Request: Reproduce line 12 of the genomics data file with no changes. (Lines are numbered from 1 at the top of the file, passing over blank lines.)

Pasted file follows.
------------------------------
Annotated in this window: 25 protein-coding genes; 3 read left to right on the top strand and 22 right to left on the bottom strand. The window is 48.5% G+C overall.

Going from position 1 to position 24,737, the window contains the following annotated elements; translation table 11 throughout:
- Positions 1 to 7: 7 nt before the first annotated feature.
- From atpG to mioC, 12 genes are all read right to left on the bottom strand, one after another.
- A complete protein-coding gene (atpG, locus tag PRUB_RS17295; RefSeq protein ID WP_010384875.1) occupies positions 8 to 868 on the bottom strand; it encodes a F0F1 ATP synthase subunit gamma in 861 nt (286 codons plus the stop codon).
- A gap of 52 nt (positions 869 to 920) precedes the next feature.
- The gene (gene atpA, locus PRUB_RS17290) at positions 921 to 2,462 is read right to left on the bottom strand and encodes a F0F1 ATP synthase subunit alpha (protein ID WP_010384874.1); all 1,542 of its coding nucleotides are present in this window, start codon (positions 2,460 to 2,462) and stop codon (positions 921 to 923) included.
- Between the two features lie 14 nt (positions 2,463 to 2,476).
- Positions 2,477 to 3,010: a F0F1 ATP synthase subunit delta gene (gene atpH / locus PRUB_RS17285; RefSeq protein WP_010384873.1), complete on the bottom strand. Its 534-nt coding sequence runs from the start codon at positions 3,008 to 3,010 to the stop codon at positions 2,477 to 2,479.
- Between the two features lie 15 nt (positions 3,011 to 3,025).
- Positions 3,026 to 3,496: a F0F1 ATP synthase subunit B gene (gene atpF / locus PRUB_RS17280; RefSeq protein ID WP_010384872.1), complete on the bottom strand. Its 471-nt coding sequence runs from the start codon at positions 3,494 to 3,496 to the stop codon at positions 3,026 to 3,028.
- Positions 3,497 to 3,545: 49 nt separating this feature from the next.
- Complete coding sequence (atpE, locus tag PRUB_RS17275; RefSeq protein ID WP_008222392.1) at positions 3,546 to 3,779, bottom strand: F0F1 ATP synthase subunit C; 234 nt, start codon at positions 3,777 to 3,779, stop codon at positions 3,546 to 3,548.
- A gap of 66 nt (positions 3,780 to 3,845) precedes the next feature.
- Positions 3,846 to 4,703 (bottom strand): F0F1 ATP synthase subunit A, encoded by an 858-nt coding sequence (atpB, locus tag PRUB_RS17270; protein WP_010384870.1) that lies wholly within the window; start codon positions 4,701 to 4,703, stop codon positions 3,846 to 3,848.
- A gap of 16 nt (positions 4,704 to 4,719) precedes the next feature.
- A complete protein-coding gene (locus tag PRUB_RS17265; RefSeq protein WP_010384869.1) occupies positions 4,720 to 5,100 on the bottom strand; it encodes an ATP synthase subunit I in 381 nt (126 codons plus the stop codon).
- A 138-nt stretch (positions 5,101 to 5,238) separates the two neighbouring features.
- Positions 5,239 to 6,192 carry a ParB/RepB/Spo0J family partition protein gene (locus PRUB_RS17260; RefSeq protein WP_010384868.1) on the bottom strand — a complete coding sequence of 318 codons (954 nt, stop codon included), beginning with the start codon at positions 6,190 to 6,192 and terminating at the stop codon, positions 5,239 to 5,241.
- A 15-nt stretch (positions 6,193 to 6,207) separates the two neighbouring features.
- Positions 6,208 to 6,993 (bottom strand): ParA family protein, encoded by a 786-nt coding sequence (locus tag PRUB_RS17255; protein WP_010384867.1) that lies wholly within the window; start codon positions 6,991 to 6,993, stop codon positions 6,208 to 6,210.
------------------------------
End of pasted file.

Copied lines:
- Positions 3,497 to 3,545: 49 nt separating this feature from the next.